How To Quit Sugar – For Good!


Are you a slave to the sweet stuff? You’re not alone. Studies have shown people can become as addicted to sugar as they can to cigarettes!

Sugary foods or drinks release the feel-good hormone dopamine, which is the ultimate reward signal, says Dr Nicole Avena, an American neuroscientist, expert on nutrition, diet and addiction, and author of Why Diets Fail.

“When dopamine is released, we feel good about what we just ate, and our brain tells us we want more,” she says. “However, overeating sugar overstimulates dopamine hot spots in the brain, similarly to drugs of abuse. Putting the reward system into overdrive, either from sugar or drugs such as cocaine, nicotine and alcohol, is what leads people to constantly seek the high they get from dopamine release.

“In terms of sugar this feedback cycle can lead to loss of control when eating and craving.”

The same effect applies to refined carbohydrates such as cakes, biscuits, pasta, white bread, pretzels and crackers.

“When you eat carbohydrate-containing foods, they’re easily converted to glucose, which is our essential fuel source for all our bodily functions,” says Kelly Schreuder, a Cape Town dietician.

“However, when you eat excessive amounts of carbohydrates at one time, your body produces a lot of insulin to regulate the effects on your blood-glucose levels, leading to more sugar cravings. This can eventually lead to type 2 diabetes if done often.”

Are you addicted?

  • Rely on carbohydrates to treat a daily energy slump.
  • Never feel satisfied when you eat healthy food. S Feel grumpy when dieting, and constantly crave carbohydrates.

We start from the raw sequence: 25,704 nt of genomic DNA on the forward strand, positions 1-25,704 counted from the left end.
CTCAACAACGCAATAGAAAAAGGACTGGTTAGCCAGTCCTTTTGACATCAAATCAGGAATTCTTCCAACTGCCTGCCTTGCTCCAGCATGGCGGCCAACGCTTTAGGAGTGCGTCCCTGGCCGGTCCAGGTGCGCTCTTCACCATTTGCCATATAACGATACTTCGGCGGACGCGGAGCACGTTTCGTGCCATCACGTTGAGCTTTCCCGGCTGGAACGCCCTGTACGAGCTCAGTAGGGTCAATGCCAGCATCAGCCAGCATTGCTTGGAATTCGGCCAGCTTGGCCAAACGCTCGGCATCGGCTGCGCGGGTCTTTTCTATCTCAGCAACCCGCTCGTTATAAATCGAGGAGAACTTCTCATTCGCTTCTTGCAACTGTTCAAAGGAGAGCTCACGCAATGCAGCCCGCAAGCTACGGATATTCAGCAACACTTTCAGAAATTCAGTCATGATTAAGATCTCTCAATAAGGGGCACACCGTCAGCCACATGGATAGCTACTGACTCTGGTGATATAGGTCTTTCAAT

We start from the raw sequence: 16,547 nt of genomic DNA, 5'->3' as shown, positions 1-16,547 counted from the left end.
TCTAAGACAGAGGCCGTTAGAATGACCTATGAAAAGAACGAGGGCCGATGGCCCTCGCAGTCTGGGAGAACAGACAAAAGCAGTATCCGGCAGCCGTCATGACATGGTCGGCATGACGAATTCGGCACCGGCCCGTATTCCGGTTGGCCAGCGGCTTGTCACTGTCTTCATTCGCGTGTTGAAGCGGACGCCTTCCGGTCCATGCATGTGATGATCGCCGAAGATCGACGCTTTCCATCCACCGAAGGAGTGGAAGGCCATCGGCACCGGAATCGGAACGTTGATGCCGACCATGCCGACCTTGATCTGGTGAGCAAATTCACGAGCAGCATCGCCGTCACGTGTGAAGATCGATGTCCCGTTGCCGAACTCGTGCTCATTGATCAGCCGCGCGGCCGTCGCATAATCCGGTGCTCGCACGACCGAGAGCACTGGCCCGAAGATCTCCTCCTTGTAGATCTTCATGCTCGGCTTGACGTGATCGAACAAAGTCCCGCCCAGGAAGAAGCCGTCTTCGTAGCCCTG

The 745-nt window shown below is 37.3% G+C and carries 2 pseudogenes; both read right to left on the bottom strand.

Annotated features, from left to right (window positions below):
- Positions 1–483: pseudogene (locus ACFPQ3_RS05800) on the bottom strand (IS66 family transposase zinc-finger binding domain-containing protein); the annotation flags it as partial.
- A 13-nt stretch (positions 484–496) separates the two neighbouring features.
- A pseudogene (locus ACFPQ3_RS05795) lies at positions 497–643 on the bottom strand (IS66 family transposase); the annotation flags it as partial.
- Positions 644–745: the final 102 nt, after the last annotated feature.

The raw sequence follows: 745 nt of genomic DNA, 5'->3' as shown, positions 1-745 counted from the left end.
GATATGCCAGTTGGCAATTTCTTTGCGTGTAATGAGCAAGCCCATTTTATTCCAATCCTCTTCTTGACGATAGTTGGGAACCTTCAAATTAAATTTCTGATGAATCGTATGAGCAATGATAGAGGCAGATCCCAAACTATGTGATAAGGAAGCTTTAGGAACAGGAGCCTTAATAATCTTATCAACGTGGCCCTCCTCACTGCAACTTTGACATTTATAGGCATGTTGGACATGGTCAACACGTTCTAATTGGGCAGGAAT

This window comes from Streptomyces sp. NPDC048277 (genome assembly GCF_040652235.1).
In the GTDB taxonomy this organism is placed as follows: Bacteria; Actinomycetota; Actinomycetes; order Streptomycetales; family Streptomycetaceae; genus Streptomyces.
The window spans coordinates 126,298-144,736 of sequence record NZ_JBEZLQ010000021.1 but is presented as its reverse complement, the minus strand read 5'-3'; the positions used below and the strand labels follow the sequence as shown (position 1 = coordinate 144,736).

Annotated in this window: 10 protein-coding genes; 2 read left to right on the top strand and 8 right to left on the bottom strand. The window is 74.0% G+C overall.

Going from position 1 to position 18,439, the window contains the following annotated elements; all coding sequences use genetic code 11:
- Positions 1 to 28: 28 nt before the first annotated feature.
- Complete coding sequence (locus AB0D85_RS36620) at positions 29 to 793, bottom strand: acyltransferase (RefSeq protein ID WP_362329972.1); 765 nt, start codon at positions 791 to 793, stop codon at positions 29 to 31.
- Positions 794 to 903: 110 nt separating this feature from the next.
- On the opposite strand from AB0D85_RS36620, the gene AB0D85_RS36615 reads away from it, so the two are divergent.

• Binge, during which time you rapidly consume unusually large amounts of food in a short period of time.
  • Eat carbs even when not hungry just because you crave them.
  • Worry about needing to cut down on carbs but struggle to do so.
  • Overeat, which leaves you feeling sluggish. S Keep eating the way you do despite the fact it’s affecting your work and social life.
  • Need to eat more and more carbs to get the temporary feelings of pleasure.
  • Check nutritional information on packaging, jars and bottles and choose products with less than 5 g of sugar per 100 g.
  • Skip sugary drinks and juices in favour of tea and water flavoured with lemon, strawberry, cucumber or fresh mint.
  • If you drink alcohol stick to those with few carbohydrates such as 25 ml of whisky or vodka, with water or sparkling water with a squeeze of lemon or lime, or dry wines.
  • Many low-fat yoghurts contain about the same amount of added sugar as regular dessert.
  • Cut down on portion sizes when you have carbohydrates.
  • Make your own marinades and sauces rather than eat sugar-filled store-bought types. Or use herbs and spices instead.
  • Sugar is usually added to takeaway and other convenience foods so severely limit them.
  • If you feel dependent on sugar, stay away from even the odd sweet treat as this might lead you straight back into addiction again.
  • Eat more fruits, vegetables and protein. Protein won’t give you the bloodsugar spike carbs do so you shouldn’t feel the need to crave or binge.
  • Use exercise to beat cravings.
ALSO READ  Half of cardiac arrest sufferers ignore potentially life saving warnings

Cutting down on sugar – a typical day

Breakfast Scrambled egg on a slice of low-GI bread and black coffee with one teaspoon of xylitol
Total carbohydrates: 5 g of which 1 g is sugar

Snack Handful of strawberries and a teaspoon of cream
Total carbohydrates: 7 g of which 5 g is sugar

Lunch Chicken with vegetables
Total carbohydrates: 12 g of which 2 g is sugar

Snack Handful of nuts
Total carbohydrates: 5 g of which 1 g is sugar

Dinner Fish and coleslaw
Total carbohydrates: 7 g of which 2 g is sugar

Snack Low-GI hot chocolate made with water and one teaspoon of xylitol
Total carbohydrates: 2 g of which 2 g is sugar

Total carbohydrates for the day: 38 g, of which 13 g is sugar


You Might Also Like